U.S. Host Institution: University of Cincinnati

New year, new start! Do you have a New Year’s resolution? What do you hope to accomplish this year, and throughout the rest of your stay in the U.S.?

Fortunately, I had the chance to celebrate New Year’s Day with my parents here in the US and I am very thankful for that. For me, this year is going to be a new start. Although I have already received thousands of blessings by God throughout my life, since when I was born, I feel that this year can give me even more happiness. Actually, my most important one is my adoption by my parents when I was just a baby because everything I know, everything I am, and all the other blessings in my life have occurred because of this.

From that time on, I could describe many other examples for which I am very thankful, so I am going to describe three more outstanding ones. First, I definitely have to mention about the first scholarship I achieved while studying at Guilherme Dumont Villares School for secondary school. That scholarship was undoubtedly very meaningful for me, not because of the money itself, even though it was essential. My mom’s car had been stolen a year before, and I told her that I would try to get that scholarship to help her buy a new one. After a hardworking year, I got good grades and competed with hundreds of students to win one of those scholarships offered by the school. Surprisingly, having just one ticket, I won and thereby I could help my mom. Because of that event I have become more motivated to study even harder in order to give back to society all that has been given to me.

In addition, when I was in high school, my interested in Genetics began. Simultaneously, I became motivated to study cancer, since I always watched on TV or read newspapers about people all over the world dying of cancer. As a result, my major in Brazil at Federal University of Sao Paulo (UNIFESP) is Biological Sciences and I am also doing research there about thyroid cancer.

Additionally, I had a dream to study in the US because I knew they’d have strong research programs about cancer and a high investment in it. After that, I discovered the Brazil Scientific Mobility Program. Hence, after many efforts, I could come to the US and accomplish my dream. Nowadays, I am at the University of Cincinnati taking classes related to cancer research and Bioinformatics and supporting the Relay for Life movement. I am so thankful for this opportunity of being here in the US learning a lot about cancer and Bioinformatics, given by BSMP.

Lastly, I am honored in receiving at least one more big blessing: to use all that I am learning in Brazil and in the US to help many families in the future who will be faced with cancer by developing new and more efficient drugs and treatments. Therefore, I have a very clear New Year’s resolution in my mind. I hope to learn more about computer programming, statistics, and the biology of cancer, which are going to be essential for my internship. I also hope to enjoy my internship at Cincinnati Children’s Hospital Medical Center and learn more about cancer research and Bioinformatics. I would also like to stay involved with Relay For Life and the America Cancer Society in order to touch people’s lives and help in the fight against cancer. I would be able to apply everything I learn in Brazil over my last semester at UNIFESP.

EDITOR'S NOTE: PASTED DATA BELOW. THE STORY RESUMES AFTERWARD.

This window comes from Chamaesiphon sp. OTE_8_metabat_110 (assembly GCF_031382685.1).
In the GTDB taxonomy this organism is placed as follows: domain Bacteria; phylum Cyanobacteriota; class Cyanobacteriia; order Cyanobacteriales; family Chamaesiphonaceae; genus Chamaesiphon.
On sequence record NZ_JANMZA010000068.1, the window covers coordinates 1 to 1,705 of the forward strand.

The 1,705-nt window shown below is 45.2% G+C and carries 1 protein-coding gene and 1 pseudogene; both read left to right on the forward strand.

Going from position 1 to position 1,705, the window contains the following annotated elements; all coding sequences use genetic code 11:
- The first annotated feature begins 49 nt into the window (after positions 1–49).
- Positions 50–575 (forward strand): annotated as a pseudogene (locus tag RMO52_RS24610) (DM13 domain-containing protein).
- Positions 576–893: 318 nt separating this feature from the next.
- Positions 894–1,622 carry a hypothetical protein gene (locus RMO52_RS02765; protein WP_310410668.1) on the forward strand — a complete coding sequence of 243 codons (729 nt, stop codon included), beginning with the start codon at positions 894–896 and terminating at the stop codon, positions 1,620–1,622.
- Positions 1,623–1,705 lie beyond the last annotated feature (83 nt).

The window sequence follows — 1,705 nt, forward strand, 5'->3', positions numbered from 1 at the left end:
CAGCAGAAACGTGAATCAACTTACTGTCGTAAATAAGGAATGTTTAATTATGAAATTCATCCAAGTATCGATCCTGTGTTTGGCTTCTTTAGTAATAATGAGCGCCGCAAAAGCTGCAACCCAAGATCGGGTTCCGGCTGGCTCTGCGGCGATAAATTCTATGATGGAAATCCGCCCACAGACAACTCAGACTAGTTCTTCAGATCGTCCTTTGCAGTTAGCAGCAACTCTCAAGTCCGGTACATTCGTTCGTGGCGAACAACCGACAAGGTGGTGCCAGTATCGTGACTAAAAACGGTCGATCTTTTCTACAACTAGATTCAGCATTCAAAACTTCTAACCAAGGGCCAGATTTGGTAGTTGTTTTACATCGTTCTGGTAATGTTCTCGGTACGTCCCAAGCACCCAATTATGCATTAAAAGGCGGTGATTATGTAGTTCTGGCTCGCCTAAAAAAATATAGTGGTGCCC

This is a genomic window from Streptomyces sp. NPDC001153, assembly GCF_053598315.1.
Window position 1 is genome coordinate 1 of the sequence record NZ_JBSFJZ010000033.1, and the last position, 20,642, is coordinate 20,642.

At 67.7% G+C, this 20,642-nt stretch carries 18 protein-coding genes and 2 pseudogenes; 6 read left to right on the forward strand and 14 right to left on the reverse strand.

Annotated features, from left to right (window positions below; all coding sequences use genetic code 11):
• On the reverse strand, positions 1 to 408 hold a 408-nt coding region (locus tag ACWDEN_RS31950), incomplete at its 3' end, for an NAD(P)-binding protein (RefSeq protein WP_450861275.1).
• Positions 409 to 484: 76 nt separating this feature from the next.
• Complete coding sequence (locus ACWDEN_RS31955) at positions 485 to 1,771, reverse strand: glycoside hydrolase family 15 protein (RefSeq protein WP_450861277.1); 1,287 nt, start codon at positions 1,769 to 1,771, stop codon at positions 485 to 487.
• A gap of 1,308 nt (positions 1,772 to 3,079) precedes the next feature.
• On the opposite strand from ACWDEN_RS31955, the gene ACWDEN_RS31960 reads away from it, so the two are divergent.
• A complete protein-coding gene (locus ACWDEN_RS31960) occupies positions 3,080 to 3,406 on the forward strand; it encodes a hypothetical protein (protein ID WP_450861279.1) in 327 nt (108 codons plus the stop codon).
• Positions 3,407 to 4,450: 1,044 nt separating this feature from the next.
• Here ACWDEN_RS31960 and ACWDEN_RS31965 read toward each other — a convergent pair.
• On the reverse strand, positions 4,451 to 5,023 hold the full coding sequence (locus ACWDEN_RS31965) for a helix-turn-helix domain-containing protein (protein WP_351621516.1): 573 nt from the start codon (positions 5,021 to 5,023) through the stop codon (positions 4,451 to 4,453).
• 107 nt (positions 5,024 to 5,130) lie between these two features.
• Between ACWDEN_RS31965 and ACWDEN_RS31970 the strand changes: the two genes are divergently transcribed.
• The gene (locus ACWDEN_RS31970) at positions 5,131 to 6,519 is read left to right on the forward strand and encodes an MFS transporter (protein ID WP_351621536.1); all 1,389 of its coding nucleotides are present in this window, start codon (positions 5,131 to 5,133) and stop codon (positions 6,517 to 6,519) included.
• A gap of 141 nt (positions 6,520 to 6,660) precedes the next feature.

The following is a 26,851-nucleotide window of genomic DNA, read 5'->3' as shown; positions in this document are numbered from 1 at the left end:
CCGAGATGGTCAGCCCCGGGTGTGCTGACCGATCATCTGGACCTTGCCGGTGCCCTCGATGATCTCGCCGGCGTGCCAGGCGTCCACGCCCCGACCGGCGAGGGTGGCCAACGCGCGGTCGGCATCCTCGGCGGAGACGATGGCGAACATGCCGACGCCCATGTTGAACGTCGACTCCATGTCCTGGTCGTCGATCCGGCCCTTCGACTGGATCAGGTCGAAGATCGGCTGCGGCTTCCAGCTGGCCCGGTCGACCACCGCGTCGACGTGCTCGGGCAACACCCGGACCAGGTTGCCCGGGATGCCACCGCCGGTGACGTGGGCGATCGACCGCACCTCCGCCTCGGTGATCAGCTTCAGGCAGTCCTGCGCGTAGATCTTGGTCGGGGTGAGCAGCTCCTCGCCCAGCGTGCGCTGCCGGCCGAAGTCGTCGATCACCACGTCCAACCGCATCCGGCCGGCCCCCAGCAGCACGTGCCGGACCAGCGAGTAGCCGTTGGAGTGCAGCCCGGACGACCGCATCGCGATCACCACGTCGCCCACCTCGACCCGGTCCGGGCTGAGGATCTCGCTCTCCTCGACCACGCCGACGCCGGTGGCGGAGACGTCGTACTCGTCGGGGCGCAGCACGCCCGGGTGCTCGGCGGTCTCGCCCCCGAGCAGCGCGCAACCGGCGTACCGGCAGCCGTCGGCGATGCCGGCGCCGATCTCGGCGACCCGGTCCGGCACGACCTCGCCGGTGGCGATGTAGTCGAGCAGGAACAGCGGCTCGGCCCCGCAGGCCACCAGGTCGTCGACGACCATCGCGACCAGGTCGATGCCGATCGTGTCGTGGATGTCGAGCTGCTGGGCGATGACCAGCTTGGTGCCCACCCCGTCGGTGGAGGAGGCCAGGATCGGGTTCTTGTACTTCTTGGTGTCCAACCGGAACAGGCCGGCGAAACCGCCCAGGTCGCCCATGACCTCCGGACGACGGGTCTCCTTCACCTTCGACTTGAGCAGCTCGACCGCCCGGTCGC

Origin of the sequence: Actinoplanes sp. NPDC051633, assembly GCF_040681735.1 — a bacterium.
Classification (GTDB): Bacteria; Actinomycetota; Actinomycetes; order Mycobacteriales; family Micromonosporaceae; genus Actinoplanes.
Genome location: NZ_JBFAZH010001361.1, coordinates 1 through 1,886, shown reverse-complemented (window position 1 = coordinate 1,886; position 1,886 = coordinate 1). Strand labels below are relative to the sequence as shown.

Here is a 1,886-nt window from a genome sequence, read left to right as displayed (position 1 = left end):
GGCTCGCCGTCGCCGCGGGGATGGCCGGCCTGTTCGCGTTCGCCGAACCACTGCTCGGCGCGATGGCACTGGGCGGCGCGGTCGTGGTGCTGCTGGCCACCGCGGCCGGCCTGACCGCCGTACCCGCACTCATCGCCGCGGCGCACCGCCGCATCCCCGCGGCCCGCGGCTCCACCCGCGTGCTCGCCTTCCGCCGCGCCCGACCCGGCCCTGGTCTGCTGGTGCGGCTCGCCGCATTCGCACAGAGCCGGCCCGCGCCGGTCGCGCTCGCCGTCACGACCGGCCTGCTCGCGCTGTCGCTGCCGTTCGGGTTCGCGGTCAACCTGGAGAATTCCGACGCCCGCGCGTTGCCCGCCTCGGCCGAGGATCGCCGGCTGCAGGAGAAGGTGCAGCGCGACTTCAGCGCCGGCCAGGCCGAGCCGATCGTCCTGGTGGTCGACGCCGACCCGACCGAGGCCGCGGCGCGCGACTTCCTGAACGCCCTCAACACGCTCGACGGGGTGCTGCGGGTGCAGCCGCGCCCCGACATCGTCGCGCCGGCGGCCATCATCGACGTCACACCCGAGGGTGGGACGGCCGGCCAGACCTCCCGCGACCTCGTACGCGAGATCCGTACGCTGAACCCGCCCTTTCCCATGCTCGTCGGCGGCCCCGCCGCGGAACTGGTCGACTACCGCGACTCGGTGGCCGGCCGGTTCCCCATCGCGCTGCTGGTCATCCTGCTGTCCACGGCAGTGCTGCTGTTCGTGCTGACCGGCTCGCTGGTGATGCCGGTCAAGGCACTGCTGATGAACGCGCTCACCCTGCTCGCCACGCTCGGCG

Gustavo Gil de Oliveira Silva

December 2015

Name: Gustavo Gil de Oliveira Silva
Field of Study: Electronic Engineering
U.S. Host Institution: University of Nebraska - Omaha

With the winter holidays around the corner, take a moment to reflect. What are you most thankful for?

I have had amazing experiences here in the US, but recently, I’ve discovered the most important thing of the CSF (Ciência Sem Fronteira). Before I started this program, I was seriously thinking about what I will do there because I really wanted to do a good job. Then, when I arrived in the US last year, I had two goals: improve my English as much as I can and invent a new technology. I was determined to do it, but I did something else that was more important than these goals.

I studied English very hard, I did all of my homework assignments, and I made many new international friends from different countries such as South Korea, Oman, China, Saudi Arabia, and Spain. At the same time, I was doing the MyElt (It is an online English course that the government offers to undergraduate students for free). In the end, I was awarded the certificate of the best English student in my University and two more certificates from MyElt.

Soon, my university classes started. So I started studying hard again, also I decided to do Martial Arts because I have always practiced it in my life. While I was doing it, I was thinking what kind of technology I could create. In one of my classes, my classmate Renan Yamaguti and I had an idea to create a software-to-cell phone feature to help martial art students improve their abilities. With my professor and my classmate, we started developing a new application that is able to measure the flexibility of athletes. Meanwhile, I was training with my master and improving my skills in martial arts and achieving new belts. Over the summer, we kept keep working on our software. I went to Iowa to participate in two martial arts tournaments with my master and my friends. By the end of the summer, we created the app and I won a gold and silver medal in two different tournaments.